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Publication numberUS20020191094 A1
Publication typeApplication
Application numberUS 09/870,336
Publication dateDec 19, 2002
Filing dateMay 30, 2001
Priority dateMay 30, 2001
Publication number09870336, 870336, US 2002/0191094 A1, US 2002/191094 A1, US 20020191094 A1, US 20020191094A1, US 2002191094 A1, US 2002191094A1, US-A1-20020191094, US-A1-2002191094, US2002/0191094A1, US2002/191094A1, US20020191094 A1, US20020191094A1, US2002191094 A1, US2002191094A1
InventorsLucas Curtis, Thomas Manning
Original AssigneeEastman Kodak Company
Export CitationBiBTeX, EndNote, RefMan
External Links: USPTO, USPTO Assignment, Espacenet
CCD clock alignment circuit using a frequency locked clock multiplier
US 20020191094 A1
Abstract
A clock synthesizing circuit for generating clock signals for driving a pixel-based image sensor includes a pixel rate generator that generates a master clock having a master clock frequency corresponding generally to a readout rate of the image sensor, a frequency locked loop that receives the master clock and generates a high frequency clock operating at a multiple of the master clock frequency, and a clock generation circuit that utilizes the high frequency clock to generate a plurality of low frequency clock signals for driving the image sensor. The frequency locked loop may be either a phase locked loop or a delay locked loop, and the clock generation circuit would utilize the edge transitions of the high frequency clock to generate the low frequency clock signals for driving the image sensor.
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Claims(10)
What is claimed is:
1. A clock synthesizing circuit for generating a plurality of lower frequency clock signals from a higher frequency clock for driving a pixel-based image sensor, said synthesizing circuit comprising:
a pixel rate generator that generates a master clock having a master clock frequency corresponding generally to a readout rate of the image sensor;
a frequency locked loop that receives the master clock and generates a high frequency clock operating at a multiple of the master clock frequency; and
a clock generation circuit that utilizes the high frequency clock to generate a plurality of low frequency clock signals for driving the image sensor.
2. The clock synthesizing circuit as claimed in claim 1
wherein the frequency locked loop is a phase locked loop.
3. The clock synthesizing circuit as claimed in claim 1
wherein the frequency locked loop is a delay locked loop.
4. The clock synthesizing circuit as claimed in claim 1
wherein the clock generation circuit utilizes the edge transitions of the high frequency clock to generate the plurality of low frequency clock signals for driving the image sensor.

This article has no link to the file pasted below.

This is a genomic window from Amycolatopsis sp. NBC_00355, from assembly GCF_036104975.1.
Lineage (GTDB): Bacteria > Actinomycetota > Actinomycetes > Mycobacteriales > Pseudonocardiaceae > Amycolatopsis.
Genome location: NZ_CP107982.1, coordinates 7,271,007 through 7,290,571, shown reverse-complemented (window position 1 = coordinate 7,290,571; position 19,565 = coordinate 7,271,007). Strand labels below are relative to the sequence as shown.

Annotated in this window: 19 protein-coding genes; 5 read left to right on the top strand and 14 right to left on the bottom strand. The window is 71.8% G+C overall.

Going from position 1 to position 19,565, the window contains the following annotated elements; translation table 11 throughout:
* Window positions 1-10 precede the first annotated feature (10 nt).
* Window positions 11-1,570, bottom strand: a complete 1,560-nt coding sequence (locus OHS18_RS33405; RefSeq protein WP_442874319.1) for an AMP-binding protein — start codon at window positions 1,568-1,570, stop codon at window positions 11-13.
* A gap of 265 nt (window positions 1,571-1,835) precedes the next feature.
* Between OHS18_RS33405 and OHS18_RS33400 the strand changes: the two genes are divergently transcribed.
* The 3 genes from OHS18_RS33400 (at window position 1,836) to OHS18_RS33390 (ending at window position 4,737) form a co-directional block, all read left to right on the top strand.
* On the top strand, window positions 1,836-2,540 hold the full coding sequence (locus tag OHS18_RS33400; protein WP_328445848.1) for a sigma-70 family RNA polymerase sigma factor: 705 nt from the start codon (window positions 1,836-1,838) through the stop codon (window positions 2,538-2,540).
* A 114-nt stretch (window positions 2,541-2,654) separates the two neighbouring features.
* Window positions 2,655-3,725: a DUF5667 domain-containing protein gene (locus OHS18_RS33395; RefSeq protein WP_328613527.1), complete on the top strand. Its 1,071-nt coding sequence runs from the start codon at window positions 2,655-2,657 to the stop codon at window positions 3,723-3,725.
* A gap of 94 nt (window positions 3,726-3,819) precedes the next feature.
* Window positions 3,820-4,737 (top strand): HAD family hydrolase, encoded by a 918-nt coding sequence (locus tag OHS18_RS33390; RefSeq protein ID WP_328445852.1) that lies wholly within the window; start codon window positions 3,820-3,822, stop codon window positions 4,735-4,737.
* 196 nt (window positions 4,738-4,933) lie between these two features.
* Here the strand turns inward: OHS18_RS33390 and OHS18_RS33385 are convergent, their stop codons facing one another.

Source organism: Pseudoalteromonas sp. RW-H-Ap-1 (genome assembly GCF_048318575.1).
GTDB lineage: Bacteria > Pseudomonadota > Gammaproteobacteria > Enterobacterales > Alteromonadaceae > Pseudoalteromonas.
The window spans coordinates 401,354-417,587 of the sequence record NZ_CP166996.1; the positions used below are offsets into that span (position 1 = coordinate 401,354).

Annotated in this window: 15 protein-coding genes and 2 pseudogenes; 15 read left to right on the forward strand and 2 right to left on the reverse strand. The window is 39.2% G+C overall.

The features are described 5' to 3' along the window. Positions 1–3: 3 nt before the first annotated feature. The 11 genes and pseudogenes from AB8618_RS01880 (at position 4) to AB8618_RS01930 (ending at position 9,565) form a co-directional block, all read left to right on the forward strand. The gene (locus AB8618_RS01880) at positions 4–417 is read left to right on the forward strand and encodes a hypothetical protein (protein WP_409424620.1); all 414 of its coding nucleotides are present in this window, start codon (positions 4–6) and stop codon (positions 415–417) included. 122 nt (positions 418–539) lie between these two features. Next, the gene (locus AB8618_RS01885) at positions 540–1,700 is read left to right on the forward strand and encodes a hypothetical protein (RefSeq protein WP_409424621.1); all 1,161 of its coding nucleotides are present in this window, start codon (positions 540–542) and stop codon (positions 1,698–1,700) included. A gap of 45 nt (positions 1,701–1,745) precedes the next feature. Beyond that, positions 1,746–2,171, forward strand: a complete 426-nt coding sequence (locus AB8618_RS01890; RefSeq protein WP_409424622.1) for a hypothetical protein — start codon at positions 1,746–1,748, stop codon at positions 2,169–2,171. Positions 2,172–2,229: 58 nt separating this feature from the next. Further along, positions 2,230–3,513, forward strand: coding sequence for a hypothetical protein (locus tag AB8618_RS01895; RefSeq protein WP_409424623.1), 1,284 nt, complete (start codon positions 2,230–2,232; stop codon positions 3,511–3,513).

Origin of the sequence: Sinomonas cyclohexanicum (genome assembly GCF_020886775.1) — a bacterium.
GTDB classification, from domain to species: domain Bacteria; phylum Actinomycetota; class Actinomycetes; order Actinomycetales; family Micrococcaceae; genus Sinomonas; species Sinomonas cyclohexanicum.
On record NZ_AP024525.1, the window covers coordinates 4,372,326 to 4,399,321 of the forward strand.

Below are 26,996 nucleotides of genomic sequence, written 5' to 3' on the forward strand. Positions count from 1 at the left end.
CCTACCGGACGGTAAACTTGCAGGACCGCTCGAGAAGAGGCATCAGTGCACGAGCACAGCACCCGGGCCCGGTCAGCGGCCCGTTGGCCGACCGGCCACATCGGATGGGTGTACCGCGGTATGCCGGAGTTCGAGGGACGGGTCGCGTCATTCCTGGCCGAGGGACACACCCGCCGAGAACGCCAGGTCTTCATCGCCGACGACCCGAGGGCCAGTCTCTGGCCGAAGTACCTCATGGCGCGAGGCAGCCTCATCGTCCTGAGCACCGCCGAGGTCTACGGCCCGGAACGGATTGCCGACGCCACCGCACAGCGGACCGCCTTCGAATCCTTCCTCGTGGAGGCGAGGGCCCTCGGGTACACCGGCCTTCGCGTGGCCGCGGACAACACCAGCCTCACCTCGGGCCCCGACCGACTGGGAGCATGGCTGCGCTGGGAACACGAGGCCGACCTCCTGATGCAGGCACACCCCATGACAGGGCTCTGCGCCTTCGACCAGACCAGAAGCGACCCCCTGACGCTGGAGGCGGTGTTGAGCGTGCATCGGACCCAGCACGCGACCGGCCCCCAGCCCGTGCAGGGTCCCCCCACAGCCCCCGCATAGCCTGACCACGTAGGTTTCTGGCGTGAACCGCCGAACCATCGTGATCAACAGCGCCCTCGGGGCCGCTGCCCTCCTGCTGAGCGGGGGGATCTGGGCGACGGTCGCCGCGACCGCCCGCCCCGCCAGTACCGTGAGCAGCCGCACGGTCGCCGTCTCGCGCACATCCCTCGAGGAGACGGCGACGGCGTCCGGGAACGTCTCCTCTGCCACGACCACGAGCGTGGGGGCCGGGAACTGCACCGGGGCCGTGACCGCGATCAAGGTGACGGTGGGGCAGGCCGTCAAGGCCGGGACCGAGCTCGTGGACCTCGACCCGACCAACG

5. The clock synthesizing circuit as claimed in claim 1
wherein the clock generation circuit generates a high frequency shift register clock for reading out the image sensor.
6. The clock synthesizing circuit as claimed in claim 1
wherein the clock generation circuit generates a high frequency reset clock for the image sensor.
7. The clock synthesizing circuit as claimed in claim 1
wherein the clock generation circuit includes a counter driven by the master clock that feeds one or more comparator pairs whose outputs are logically combined to form one or more pixel rate clocks with programmable rising and falling edge positions.
8. The clock synthesizing circuit as claimed in claim 1
wherein the clock generation circuit further generates one or more further low frequency clock signals for driving electronics associated with the image sensor.
9. The clock synthesizing circuit as claimed in claim 8
wherein the clock generation circuit generates high frequency clamp and sample clocks for a correlated double sampling circuit.
10. The clock synthesizing circuit as claimed in claim 8
wherein the clock generation circuit generates a high frequency clock for an analog to digital converter circuit.
Description
FIELD OF THE INVENTION

[0001] The present invention relates to the field of clock signal generation, and in particular to synthesizing digital clock signals for an image sensor.

BACKGROUND OF THE INVENTION

[0002] A variety of clock signals are required to operate a solid state image sensor circuit, such as a charge-coupled device (CCD), including clocks for the shift register phases, output reset gate, correlated double sampling (CDS) and analog to digital converter (ADC). Although these clocks will all normally run at the same fundamental frequency (the readout rate of the image sensor), they have different requirements for duty cycle and phase. The duty cycle and phase must be controlled by carefully positioning the rising and falling edges of the clock signals relative to one another. A typical set of CCD clock timing signals is illustrated in FIG. 1.

[0003] One previous method used for positioning of these clock edges relative to one another is through the use of analog delay lines. This method enables accurate positioning of clock edges, but it is expensive, has a high component count, requires a high circuit board area, and is difficult to reconfigure. Another method has been to start with a multiple of the readout clock rate as a master clock, and then to align the CCD clock edges to transitions of the master clock. (This technique is shown in commonly assigned U.S. Pat. No. 5,847,588, entitled “Programmable Multiple CCD Clock Synthesizer” and issued Dec. 8, 1998 in the name of B. McDermott.) This method has the advantage of being reconfigurable through software or programmable logic, but provides only a finite set of clock edge positions to choose from. The higher the multiple of the pixel clock rate, the more time slots to choose from. However, the high frequency master clock may cause problems with electromagnetic interference, especially as the clock rates of digital imaging devices continue to increase dramatically over time.